Remembering Glory in March

memory

This picture was taken in the most vibrant weekend of October; two close friends had come to visit and we went to a park where people had used trees and vines to create an elaborate shelter that you could climb around inside. The weather was warm enough to not worry about a coat, but cool enough to not sweat in a sweater. There was no rain – you can see the blue sky peeking out behind all those leaves.

I need photographs like these on days when March, when mud has been the norm for months now and the variety is only in how much mud and how frozen the mud is on a given day. I need to remember how delightful the world can be when there are no thunderstorm warnings and my hair isn’t ruined in the wet. Lately, in days when rapidly shifting weather seems to leave me with a sickness every two weeks, I’m having to reach back to memories about positive things for gratitude.

Gratitude is one of the things that slows down my frantic mind – gratitude makes me able to take the time to make a home-cooked meal when panic would have me order take-out and eat it all in gulps. Gratitude is hard to muster on days when my boots are covered in mud, but I’m doing it, one step at a time.

What are your favorite meals during muddy March?

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The Comeback Kids of the September Garden

I really thought that getting 20ish pounds of tomatoes out of the garden by late August was wonderful – I was excited to have tried canning and to have harvested and processed 6 butternut squash. We’d had a decent crop of potatoes and basil, and we’d harvested one bell pepper and a tiny pile of carrots.

September, thus, has been a bit of an unexpected bounty – I just cut the three squash in the squash tree down, and there are two little bitty ones still growing. The tomatoes didn’t let up at all and even expanded; I’m having to actively trim them just to keep them inside the garden box; we’re probably nearing 30 pounds total for the year. The bell pepper finally has multiple blooms and a few germinated, tiny peppers growing, and the transplanted basil seems to finally be making a comeback.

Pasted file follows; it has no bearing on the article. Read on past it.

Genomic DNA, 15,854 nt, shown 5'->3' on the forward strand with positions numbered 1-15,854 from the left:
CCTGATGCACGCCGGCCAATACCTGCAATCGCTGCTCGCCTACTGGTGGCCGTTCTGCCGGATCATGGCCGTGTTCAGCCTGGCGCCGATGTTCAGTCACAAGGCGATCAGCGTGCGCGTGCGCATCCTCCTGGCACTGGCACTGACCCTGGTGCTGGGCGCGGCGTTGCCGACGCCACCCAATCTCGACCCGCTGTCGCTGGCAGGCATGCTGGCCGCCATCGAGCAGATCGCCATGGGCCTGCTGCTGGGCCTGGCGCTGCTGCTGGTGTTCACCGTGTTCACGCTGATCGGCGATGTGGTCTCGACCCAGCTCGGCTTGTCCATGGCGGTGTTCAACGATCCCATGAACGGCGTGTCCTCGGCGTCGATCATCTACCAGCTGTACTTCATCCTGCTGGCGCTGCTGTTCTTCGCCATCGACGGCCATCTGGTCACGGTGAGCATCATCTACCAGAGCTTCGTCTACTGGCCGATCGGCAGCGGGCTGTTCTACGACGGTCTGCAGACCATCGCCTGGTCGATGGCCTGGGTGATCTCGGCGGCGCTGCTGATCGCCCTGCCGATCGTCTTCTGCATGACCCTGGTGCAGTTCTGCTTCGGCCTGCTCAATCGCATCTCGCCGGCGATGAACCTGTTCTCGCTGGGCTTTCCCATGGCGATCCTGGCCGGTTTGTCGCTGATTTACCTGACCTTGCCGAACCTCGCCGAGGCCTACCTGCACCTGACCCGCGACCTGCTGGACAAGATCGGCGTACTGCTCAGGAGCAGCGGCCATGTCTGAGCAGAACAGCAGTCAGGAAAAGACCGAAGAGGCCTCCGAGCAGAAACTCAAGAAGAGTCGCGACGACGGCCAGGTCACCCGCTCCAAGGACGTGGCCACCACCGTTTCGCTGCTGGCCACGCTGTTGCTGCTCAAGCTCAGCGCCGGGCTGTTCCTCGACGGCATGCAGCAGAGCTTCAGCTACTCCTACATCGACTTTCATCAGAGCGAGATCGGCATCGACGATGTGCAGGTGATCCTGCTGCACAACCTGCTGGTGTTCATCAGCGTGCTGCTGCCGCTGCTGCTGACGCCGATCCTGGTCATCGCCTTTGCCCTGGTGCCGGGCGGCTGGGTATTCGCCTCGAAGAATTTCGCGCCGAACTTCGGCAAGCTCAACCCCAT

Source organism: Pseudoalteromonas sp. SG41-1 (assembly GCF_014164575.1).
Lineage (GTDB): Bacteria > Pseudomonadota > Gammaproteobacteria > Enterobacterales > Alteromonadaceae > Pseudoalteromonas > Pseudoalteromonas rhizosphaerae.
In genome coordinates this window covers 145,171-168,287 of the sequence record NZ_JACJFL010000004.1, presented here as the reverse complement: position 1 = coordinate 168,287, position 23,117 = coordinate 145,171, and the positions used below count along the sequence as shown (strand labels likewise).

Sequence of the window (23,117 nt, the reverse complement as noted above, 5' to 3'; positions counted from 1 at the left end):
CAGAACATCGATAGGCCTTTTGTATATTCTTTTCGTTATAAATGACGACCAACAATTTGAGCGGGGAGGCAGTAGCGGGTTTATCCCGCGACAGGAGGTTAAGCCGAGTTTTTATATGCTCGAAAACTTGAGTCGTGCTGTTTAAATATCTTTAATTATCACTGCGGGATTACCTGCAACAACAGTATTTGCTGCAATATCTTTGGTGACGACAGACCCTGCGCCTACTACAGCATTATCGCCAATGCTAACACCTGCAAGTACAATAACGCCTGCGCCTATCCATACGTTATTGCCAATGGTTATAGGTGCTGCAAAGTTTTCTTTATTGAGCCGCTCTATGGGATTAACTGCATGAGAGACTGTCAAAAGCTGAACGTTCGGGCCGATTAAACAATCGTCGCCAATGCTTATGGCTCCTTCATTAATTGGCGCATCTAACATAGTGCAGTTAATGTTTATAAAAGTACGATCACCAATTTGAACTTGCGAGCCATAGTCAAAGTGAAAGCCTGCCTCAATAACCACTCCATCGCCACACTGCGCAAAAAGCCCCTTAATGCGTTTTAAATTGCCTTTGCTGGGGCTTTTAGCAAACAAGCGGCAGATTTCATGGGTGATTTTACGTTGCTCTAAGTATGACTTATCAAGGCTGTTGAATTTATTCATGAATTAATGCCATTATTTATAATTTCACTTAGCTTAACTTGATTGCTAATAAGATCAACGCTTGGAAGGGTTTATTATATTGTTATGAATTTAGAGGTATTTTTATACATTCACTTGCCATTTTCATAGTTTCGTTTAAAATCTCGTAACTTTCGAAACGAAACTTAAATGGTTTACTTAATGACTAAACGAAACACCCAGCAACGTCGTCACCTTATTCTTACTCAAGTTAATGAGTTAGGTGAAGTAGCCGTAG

Interestingly enough, we have a few new potato feelers growing around. They look like nothing much, so I would be totally unsurprised if we pull them up and there’s nothing there, but I’m holding out for first frost and pulling them up at that point – maybe we’ll have a few more of the delicate little 1-inch potatoes we ate up a month and a half ago.

I thought about trying to replant lettuces for the cooler season, but I think I’m all gardened out for this season – it’s been so wonderful that the chance to add some cooler weather crops didn’t appeal, and thank goodness: we’ve yet to hit consistent cool weather, and first frost might be only 6 weeks away! Next year, one of my goals is to more intentionally get 3 plantings in – salad greens as early as I can, summer crops in early june, and a crop of late-season veggies. For now though, I’m content to trim back my tomatoes, speak kindly to the tiny peppers, and pull basil for every pasta dish I can come up with.

Seasons Changing, Seeds for the Future

My friend N recently mentioned that she likes having two new years, because she’s still in school and gets a new school year and a regular new year. My job operates on the school year calendar, and so I get that too. Strangely enough, the weather has gotten the first whispers of cool in it the past couple of days, and school begins tomorrow. The tomatoes are still coming in strong, though less strong than last week, and two more squash are still on the vines, but five have already come in. We’re past peak summer, we’re into ebbs and drips of remaining heat.

I’m excited to pull out the tomato vines when they stop yielding and I hope to put in a few more spinach plants to make salads for us till first frost. I’m excited to save the squash seeds I’m painstakingly rinsing and use them in the spring to create another lush bed of vines that will, eventually, be pulled out so that Husband can actually mow the yard again. I’m excited to drop a few more carrot seeds into the ground and just see if maybe, some of them will grow.

But I’m also pretty happy, today, with where I am. I haven’t been good at that, most of my life, but gardening, especially what I would call a bounteous harvest season, has taught me that all the steps seem to be joy-full. I don’t need to be looking to fall crops to be happy, or looking to winter to construction of a window box for herbs, or to spring for new sprouts. Now is good enough – soup on the stove is good enough, the heavy smell of curry and squash mingling. The hum of bugs outside, and the knowledge that tomorrow will be a very busy day, are all enough. I’ll enjoy these first gulps of fall weather and not hurry myself to whatever comes next.